|The look of PURE happiness!!|
Just a quick insert before I get on to big even #2- I finally went to a Tango lesson! I don't have too much to report on, unfortunately it wasn't quite what I expected. I really enjoyed the experience and it was cool to take part in something so important here. I got to dance with a couple people (just the basics, nothing too crazy) and the instructors were very adamant and focused on form and posture with all of the participants! It was pretty hard work, but I really enjoyed it. My feet, however, took a beating- I didn't walk around my house enough to break in my new dance shoes and after 1 1/2 hours of dancing that became extremely apparent (an painful).
Onto big event #2- La Redota. This is something I have been waiting for since one of my first weeks in Uruguay when my host family mentioned it to me. It is kind of hard to explain, but is basically a representation of the journey that occurred when Artigas fled Montevideo and the citizens left all of their belongings and followed him. It is a way of holding on to their history and maintaining it as a huge part of their culture today. I think that had a lot to do with why I loved the experience so much.Oh and if I haven't already previously mentioned this journey is made on horseback through the countryside.
My host family had talked a lot about how difficult and trying these couple days would be. At times I almost felt like they were trying to talk me out of it, but the more they said the more interested I became: something challenging, I've never done before, camping, gauchos, mate- not something I could ever pass up! I love to challenge myself in different ways and so long before they were convinced I wanted to go I had already made up my mind- I was going on La Redota in Uruguay!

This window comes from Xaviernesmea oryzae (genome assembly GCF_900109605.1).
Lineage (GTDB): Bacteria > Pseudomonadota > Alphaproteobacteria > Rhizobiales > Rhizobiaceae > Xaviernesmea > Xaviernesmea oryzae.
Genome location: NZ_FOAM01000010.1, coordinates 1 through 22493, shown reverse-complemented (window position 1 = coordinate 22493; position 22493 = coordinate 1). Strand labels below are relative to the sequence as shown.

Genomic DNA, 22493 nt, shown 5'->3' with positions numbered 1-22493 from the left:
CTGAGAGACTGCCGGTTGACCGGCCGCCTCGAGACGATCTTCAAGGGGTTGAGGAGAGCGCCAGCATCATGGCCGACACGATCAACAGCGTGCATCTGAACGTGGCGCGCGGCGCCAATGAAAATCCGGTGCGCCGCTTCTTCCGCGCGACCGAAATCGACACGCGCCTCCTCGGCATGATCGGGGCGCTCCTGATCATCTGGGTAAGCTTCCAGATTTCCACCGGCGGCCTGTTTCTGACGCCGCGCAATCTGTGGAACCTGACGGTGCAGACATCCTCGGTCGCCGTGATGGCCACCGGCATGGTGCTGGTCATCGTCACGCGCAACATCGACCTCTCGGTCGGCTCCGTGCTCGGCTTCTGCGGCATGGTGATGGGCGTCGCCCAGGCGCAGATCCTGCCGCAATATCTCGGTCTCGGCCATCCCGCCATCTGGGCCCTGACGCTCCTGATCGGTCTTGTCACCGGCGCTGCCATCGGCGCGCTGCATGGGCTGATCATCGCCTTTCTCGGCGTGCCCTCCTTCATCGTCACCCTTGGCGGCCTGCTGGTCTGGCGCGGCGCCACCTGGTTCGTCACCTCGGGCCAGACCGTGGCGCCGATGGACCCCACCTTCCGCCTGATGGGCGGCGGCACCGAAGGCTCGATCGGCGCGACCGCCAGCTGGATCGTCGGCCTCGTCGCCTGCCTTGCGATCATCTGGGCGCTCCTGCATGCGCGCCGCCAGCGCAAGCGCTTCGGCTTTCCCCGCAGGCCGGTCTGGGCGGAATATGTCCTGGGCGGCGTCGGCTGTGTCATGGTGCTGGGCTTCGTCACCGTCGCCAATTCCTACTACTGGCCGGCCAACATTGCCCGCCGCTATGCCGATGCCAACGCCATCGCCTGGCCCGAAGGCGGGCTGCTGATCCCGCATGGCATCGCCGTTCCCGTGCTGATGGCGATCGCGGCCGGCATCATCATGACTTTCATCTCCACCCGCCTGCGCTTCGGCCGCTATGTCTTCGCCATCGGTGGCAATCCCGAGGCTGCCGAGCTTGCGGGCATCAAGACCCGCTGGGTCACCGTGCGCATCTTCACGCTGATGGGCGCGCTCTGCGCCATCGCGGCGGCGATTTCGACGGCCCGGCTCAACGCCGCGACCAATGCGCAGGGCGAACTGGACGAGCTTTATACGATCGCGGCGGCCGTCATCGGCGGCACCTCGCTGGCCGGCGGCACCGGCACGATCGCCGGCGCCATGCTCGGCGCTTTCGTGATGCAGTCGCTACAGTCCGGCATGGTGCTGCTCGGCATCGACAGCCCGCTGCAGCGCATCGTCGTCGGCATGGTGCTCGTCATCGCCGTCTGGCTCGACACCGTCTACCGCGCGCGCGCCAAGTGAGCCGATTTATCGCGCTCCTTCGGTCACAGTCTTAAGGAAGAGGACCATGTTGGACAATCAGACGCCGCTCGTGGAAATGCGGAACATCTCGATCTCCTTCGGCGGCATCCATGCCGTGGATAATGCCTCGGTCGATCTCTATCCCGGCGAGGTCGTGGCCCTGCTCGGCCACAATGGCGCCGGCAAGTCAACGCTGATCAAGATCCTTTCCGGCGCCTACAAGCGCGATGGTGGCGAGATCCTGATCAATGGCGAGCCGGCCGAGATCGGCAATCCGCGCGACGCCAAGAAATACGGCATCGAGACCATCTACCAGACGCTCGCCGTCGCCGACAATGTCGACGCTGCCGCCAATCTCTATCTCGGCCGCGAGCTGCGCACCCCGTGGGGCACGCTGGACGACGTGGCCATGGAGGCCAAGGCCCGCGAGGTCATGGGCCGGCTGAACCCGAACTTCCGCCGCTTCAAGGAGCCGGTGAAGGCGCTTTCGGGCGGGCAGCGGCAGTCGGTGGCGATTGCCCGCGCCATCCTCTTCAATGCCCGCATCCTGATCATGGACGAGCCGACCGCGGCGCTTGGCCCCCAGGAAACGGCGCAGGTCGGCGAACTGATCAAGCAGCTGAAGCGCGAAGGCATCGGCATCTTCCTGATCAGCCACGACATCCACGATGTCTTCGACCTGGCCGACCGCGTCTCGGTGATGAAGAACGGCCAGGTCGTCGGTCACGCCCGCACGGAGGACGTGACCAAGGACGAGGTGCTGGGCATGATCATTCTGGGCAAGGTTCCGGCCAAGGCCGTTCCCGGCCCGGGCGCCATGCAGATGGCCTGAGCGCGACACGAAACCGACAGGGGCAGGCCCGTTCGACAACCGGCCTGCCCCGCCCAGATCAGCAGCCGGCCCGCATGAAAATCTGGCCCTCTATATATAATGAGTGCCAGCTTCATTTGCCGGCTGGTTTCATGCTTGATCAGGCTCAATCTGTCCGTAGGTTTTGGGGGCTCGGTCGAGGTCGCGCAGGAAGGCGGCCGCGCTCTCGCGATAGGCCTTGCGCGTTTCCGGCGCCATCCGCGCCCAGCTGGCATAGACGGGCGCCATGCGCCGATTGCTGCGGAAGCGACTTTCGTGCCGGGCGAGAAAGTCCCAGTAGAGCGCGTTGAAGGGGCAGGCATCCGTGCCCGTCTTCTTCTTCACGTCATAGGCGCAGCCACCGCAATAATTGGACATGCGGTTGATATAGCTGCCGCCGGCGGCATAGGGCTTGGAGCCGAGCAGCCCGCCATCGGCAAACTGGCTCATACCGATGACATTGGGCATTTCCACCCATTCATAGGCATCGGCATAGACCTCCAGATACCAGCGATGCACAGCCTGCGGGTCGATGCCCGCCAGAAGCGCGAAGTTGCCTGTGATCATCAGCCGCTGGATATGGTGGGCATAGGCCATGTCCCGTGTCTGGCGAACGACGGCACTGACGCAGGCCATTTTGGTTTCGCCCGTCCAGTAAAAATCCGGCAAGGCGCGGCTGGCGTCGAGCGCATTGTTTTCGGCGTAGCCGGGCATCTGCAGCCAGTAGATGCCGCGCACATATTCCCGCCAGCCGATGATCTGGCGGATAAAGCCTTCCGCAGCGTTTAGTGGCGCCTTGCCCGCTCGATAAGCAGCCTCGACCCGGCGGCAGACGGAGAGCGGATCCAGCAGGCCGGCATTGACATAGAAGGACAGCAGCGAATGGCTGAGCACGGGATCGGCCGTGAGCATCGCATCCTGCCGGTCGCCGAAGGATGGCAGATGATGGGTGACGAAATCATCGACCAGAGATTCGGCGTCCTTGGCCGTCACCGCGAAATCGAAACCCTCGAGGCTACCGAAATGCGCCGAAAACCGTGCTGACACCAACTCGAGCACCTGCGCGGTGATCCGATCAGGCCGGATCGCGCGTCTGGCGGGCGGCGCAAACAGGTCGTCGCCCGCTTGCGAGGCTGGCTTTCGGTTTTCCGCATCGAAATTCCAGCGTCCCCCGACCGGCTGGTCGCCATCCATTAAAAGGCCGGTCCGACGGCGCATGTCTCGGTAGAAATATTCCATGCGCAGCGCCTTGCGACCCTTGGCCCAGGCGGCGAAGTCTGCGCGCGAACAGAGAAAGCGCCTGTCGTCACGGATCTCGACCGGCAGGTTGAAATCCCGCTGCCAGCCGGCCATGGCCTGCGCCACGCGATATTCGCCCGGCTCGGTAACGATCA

There is such an amazing sense of pride in so many people I have met and this weekend was the icing on that cake. The slogan of the weekend was "Arriba la Patria" I wish I had a good translation of what that signifies- I think the best thing I can think of is "long live the country" but that just doesn't give the feeling of it justice.
We started off the weekend in San Jose with a "parade" of sorts to signify the start of the journey. Not only were there about 250 on horseback starting, but there were hundreds of people lined up along the streets to see us off.
This journey was a lot for me, but first off it was a crash course in "how to ride a horse for 2 days without killing yourself" something I wish I could have taken lessons in before we left! I have ridden horses a couple times, but it was always such short distances/ amounts of times that form never really mattered. Well 3 hours into this trip and I already new- it was either learn how to ride the animal properly or don't make it out alive. So I watched, I listened, and I took every piece of advice I could to get it down. I think finally toward the middle of the second day I had it down more or less and thank goodness because my body was feeling the effects if the previous day!
|Our crew of horses|
The first night at camp was memorable just due to the nature of it- nothing crazy happened, but sometimes I forgot that here I was in 2011, if I hadn't known better I would have sworn I went back in time. The military had set up large military tents for people to sleep in, others were in their own personal tents, cooking fresh meat over the fires, drinking mate, playing guitar and "singing" around the fire. I say "singing" because the type of music I heard was more a spoken story accompanied by the guitar. That is actually what I fell asleep to that night and it just felt right to have the night end that way.
|My horsey for the weekend|
|What I saw as I stepped out that morning|
|Notice the meat on the grill...|
It is actually a 13 day journey from San Jose to Paysandu which is something like 300km or 186 miles. And as hard as it might be to believe- there are people who are doing the trip in it's entirety. I think two days was just about perfect for me.
|Finishing off the weekend|
with the sunset and Mate!